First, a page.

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Good thing the US "liberated" those poor Iraqi women. <img alt="" class="inlineimg" src="http://www.mothering.com/discussions/images/smilies/irked.gif" style="border:0px solid;" title="irked">:<br><br><a href="http://www.middle-east-online.com/english/?id=24678" target="_blank">http://www.middle-east-online.com/english/?id=24678</a><br><br><div style="margin:20px;margin-top:5px;">
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<table border="0" cellpadding="6" cellspacing="0" width="99%"><tr><td class="alt2" style="border:1px inset;">The state of Iraqi women has become a "national crisis" since the March 2003 US-led invasion, a report released by an international women's group said on Thursday.<br><br>
"Present day Iraq is plagued by insecurity, a lack of infrastructure and controversial leadership, <b>transforming the situation for women from one of <span style="text-decoration:underline;">relative autonomy and security</span> <span style="text-decoration:underline;">before the war</span> into a national crisis</b>," said the report by the US-based Women For Women International.<br><br>
According to the report, issued ahead of International Women's Day on March 8, <b>64 percent of the women surveyed said violence against them had increased.</b><br><br>
"When asked why, respondents most commonly said that <b>there is <span style="text-decoration:underline;">less</span> respect for women's rights than before, that women are thought of as possessions, and that the economy has gotten worse</b>," it said.<br><br>
The report also found <b>that 76 percent of the women interviewed said that girls in their families were forbidden from attending school.</b><br><br>
It said "68.3 percent of respondents describe the availability of jobs as bad and 70.5 percent said that their families are unable to earn enough money to pay for daily necessities."</td>
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<div>Originally Posted by <strong>umsami</strong> <a href="/community/forum/post/10710229"><img alt="View Post" class="inlineimg" src="/community/img/forum/go_quote.gif" style="border:0px solid;"></a></div>
<div style="font-style:italic;">Good thing the US "liberated" those poor Iraqi women. <img alt="" class="inlineimg" src="http://www.mothering.com/discussions/images/smilies/irked.gif" style="border:0px solid;" title="irked">:</div>
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I do not think that USA forced the conservative views on women? It is the global phenomen of fundamentalist Islam that is rising fast and for some reason people in USA do not see this. Even in places where religions used to live in peace there are now rising problems.<br>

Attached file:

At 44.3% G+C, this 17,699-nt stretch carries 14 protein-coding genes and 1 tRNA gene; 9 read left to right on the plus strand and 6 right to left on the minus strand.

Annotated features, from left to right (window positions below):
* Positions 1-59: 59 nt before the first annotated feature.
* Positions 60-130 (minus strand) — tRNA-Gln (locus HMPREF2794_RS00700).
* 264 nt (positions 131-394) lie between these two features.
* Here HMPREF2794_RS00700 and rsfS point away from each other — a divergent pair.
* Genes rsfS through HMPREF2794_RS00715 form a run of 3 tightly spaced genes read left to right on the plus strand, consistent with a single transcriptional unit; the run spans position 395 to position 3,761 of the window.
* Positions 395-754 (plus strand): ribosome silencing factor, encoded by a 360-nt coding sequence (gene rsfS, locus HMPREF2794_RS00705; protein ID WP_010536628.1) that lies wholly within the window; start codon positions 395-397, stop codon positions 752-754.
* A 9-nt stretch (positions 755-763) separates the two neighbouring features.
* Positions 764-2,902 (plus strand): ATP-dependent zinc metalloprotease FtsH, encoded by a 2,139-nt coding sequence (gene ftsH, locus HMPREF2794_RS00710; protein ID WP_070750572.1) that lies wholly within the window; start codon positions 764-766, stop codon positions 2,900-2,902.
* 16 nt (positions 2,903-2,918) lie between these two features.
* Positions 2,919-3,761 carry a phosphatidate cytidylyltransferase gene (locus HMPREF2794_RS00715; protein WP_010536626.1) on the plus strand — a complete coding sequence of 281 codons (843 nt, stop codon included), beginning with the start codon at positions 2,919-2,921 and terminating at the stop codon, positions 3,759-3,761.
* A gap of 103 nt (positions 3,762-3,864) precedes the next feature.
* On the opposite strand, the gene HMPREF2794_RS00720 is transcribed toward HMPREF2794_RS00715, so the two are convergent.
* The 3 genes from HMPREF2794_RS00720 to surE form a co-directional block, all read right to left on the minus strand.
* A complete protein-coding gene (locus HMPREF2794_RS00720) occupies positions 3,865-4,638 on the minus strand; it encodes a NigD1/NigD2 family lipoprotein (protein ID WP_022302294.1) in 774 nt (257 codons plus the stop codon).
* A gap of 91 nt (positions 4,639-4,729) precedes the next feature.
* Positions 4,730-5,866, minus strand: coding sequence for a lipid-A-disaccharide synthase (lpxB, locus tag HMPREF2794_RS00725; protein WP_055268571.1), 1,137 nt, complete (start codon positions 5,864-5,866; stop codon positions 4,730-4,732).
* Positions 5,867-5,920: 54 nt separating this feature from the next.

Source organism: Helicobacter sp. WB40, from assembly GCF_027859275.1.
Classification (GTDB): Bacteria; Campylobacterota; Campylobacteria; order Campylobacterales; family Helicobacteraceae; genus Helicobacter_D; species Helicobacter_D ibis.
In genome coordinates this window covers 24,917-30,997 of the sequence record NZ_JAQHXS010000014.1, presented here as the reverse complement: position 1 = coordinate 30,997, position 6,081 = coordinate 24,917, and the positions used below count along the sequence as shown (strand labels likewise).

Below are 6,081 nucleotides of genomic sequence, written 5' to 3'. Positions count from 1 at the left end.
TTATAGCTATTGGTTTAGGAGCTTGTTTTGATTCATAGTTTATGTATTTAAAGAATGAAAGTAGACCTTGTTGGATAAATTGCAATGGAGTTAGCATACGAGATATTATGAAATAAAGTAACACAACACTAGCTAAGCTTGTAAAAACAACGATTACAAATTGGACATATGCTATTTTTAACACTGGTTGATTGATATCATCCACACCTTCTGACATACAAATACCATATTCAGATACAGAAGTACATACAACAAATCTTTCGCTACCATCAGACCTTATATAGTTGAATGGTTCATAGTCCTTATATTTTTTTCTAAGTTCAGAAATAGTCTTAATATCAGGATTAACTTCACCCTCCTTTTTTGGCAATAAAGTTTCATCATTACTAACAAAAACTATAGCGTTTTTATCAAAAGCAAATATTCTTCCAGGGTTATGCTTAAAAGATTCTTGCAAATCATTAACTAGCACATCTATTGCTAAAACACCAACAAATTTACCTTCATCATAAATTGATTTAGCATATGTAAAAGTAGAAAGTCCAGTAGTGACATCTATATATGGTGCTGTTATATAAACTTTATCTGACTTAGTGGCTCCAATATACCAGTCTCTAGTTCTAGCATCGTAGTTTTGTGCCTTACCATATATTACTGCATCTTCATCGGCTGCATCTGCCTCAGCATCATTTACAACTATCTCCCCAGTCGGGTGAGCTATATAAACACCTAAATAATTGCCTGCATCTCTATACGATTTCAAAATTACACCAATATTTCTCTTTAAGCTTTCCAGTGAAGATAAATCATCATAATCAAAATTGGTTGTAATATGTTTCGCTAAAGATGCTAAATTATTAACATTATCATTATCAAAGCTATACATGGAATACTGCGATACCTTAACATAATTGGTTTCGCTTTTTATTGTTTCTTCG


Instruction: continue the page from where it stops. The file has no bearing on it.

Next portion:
For example in Kosovo where different religions lived in peace and now Jewish and Christian minorities are having huge problems. And when people are interviewed the answer is always the same - the Saudi lead 'missionary' work. They are pooring money to this.<br><br>
Same thing is happening in many Asian muslim countries and former soviet states.<br><br>
It is truly scary.
 

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<div>Originally Posted by <strong>kxsiven</strong> <a href="/community/forum/post/10714063"><img alt="View Post" class="inlineimg" src="/community/img/forum/go_quote.gif" style="border:0px solid;"></a></div>
<div style="font-style:italic;">I do not think that USA forced the conservative views on women?</div>
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No, but the US created the instability and took away the mainly secular government. We are not blameless in this.<br><br>
By waging an unjust war against a Muslim (albeit secular) nation, you're just asking the fundies to come out and defend them.<br><br>
Did you see the article in the NYTimes on how many Iraqi youth are becoming less religious these days?? I can't find the link right now but I posted it on Sunday.
 

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I'm sure American warfare in/against Muslim countries have a lot to do with this. The American "war on terror" has basically defined Muslims and Islam as a potential danger everywhere. I'm sure this is very acutely felt by Muslims all over the world, and is making them want to defend their identity, thereby encouraging and giving room for reactionary tendencies. Restrictions on women's freedom, including self-imposed restrictions on clothing and manners, as is becoming more prevalent in Europe, is a consequence of this.
 
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